So who will save us from the apocalypse, and how?

Apart from Percy Jackson, Batman and another credit bubble, there are two basic options.  Option 1 is for Europe and/or other Member States to give or lend Greece the money to pay its creditors.  Option 2 is to send Greece to the International Monetary Fund, which has a well-developed line of business doing just this sort of lending.

Problem 1 with Option 1 is that German taxpayers feel about the same about Greece as U.S. taxpayers feel about their brethren of the foreclosed McMansion.  People who call themselves taxpayers tend to have little patience for arguments about network externalities (we all rise and fall with the tide) and may not feel the musketeer spirit (even their names were Greek!) for the profligate.

Problem 2 with Option 1 is that the Maastricht Treaty (via the Lisbon Treaty) has a no-bailout covenant, which has received much press coverage courtesy of German politicians:

The Community shall not be liable for or assume the commitments of central governments, regional, local or other public authorities, other bodies governed by public law, or public undertakings of any Member State …  A Member State shall not be liable for or assume the commitments of central governments, regional, local or other public authorities, other bodies governed by public law, or public undertakings of another Member State … [Art. 125, Sec. 1 of the consolidated treaties]

To this complete outsider, the prohibition is oddly narrow, drafted to address mandatory assumption of debt.  All manner of financing including guarantees may not be covered, which may explain the private lending options being mooted, discussed below.  Moreover, there are at least three other treaty provisions that suggest that some form of support may be forthcoming if the right parts of the EU apparatus jump through the right procedural hoops.  No doubt the no-bailout clause saved some serious face for some treaty negotiators, but our own experience with Section 13(3) of the Federal Reserve Act suggests that legal texts acquire a special hue in crisis.  If I get enough on this, I will do another post with questions for the EU law experts out there.  For now, this Issing-Padoa-Schioppa exchange is central banking at its most poignant.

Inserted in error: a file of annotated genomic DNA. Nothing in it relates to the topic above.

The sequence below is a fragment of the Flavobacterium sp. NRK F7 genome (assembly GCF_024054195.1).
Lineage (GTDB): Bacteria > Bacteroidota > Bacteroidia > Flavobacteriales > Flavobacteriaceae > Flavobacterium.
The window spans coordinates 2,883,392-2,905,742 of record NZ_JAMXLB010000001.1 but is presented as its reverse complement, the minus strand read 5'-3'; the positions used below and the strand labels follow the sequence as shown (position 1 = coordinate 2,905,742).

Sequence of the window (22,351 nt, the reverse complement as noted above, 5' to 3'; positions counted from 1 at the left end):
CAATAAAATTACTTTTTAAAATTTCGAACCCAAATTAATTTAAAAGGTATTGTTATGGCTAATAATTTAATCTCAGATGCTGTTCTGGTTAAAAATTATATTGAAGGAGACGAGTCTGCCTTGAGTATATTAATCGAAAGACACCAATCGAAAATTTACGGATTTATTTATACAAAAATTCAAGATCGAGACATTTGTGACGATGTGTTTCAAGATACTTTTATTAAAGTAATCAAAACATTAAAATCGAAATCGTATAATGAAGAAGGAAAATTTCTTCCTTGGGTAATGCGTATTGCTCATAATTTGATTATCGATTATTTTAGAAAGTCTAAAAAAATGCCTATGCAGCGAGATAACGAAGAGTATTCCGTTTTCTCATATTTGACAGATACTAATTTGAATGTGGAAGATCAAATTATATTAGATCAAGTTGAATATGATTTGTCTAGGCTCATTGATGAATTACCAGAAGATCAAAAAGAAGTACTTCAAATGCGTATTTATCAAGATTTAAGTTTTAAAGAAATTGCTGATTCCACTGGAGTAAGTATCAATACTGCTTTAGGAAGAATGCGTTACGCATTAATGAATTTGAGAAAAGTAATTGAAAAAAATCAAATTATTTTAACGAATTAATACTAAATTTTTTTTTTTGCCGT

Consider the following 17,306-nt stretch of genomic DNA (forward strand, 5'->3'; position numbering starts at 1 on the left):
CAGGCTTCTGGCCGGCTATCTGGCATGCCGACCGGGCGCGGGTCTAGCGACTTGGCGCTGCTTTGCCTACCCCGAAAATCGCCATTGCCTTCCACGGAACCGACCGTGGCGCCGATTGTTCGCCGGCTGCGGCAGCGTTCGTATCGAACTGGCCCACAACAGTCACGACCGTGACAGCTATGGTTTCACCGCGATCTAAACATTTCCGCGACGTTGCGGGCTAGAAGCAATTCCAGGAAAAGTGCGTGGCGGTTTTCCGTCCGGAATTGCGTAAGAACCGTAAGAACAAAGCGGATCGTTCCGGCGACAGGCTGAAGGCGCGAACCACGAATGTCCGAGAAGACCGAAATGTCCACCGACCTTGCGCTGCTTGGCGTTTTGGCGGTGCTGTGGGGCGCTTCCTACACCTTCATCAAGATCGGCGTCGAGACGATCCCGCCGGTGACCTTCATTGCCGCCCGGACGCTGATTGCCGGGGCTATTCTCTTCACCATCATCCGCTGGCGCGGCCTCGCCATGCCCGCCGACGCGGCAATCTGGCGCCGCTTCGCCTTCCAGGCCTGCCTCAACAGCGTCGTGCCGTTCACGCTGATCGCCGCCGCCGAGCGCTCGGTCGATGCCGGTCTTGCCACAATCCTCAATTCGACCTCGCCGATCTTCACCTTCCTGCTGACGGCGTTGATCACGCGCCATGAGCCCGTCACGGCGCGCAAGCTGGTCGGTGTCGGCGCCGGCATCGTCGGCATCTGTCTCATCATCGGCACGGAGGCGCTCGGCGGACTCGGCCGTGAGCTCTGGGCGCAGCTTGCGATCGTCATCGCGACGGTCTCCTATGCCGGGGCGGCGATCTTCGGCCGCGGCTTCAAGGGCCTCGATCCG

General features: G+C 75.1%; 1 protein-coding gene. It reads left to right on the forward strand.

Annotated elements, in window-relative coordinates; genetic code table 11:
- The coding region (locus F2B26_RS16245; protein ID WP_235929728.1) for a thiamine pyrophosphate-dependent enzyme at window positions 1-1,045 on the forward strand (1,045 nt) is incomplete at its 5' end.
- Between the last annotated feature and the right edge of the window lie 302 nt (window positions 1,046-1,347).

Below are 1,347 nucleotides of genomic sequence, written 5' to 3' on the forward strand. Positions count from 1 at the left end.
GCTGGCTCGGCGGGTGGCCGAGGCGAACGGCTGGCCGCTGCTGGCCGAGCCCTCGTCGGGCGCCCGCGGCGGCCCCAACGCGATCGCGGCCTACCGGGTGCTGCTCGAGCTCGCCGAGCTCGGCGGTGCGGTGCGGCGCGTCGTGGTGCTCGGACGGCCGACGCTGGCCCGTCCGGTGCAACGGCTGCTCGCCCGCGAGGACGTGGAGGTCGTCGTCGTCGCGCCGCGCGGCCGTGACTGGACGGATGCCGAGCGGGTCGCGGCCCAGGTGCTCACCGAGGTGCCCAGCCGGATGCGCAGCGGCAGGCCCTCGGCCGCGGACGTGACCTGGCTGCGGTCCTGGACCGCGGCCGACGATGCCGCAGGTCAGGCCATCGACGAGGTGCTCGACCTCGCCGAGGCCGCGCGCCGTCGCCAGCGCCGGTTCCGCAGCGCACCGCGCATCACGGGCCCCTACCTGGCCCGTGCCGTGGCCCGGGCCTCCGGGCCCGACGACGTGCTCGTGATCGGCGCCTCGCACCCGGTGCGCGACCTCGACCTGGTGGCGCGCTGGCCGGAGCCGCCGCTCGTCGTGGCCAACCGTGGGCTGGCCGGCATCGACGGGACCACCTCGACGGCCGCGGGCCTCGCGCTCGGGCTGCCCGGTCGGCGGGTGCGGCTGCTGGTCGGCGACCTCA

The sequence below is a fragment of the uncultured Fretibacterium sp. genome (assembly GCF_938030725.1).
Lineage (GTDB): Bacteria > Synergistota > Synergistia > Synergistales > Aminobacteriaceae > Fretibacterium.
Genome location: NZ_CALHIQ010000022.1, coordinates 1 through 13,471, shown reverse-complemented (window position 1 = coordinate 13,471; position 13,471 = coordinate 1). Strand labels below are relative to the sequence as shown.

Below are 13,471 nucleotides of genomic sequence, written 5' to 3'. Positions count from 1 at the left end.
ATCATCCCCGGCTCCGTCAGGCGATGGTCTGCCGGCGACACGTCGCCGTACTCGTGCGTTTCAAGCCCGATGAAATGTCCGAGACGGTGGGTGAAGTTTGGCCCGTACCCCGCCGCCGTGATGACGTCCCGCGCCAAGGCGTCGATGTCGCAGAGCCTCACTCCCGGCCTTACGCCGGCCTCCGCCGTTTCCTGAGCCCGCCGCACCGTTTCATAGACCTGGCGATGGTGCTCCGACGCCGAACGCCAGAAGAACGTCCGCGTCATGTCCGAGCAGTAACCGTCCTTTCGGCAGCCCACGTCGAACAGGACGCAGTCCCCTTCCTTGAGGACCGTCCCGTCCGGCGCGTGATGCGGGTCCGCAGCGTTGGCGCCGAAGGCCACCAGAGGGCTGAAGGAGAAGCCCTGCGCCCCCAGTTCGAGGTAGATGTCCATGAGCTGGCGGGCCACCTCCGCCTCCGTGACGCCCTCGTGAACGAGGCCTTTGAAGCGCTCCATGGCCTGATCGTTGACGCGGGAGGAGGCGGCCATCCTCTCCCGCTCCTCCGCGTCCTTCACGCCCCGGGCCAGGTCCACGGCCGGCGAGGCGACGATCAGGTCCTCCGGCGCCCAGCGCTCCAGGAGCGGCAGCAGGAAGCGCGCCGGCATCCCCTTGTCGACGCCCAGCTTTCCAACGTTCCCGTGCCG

Option 2—going to the IMF—has found favor with the internationalist set, but it too has problems.  First, it is mildly to very embarrassing for the EU to send Greece to reform camp outside the home.  It feels like a status knock-down: since the 1970s, going to the IMF has marked the boundary between governments and sovereigns that I discussed in my earlier post.  FT muses on the subject here. Governments take care of their own business; sovereigns flee to the IMF and hide assets from suing creditors.  In fragile markets, the EU and others on the government side of the bright line might want to hang on to the illusion.

Problem 2 with Option 2 is more interesting.  Emergency (aka bailout) funding usually comes with unpleasant policy strings attached.  Who should pull the strings is an important political question, not just for Europe but also for the Obama Administration.  Stipulate that the string-puller is trading off popularity for a measure of control over the Greek policy program.   Germany might want more certainty that Greece would fix its budget, but it risks fanning uncomfortable political flames (see Kim Krawiec’s Nazi post and references).   The IMF comes with its own political baggage, but surely snagging a high-end case like Greece is an institutional boost of Olympic proportions.  As for the United States, the largest shareholder in the IMF, the upside is less clear.  All things equal, I don't want us implicated in Greek policy making, and want more love in Europe as the dollar goes up and I go shopping for shoes and souvlaki.

For now, the leading EU option is to avoid both sets of hard choices, but to get the already-over-exposed European banks to tide Greece over, perhaps with explicit guarantees from Berlin, Paris, et al., which are apparently no problem under the no-bailout clause.  This sounds a bit like the 1980s, when the U.S. government nudged the most exposed U.S. banks to roll and top up loans to Latin American governments while regulators forbore, until Nick Brady, David Mulford & Co. hit on a mix of debt reduction, public and private concessions that made for a more durable fix.  Let us see how long this one lasts.  There is always Percy Jackson.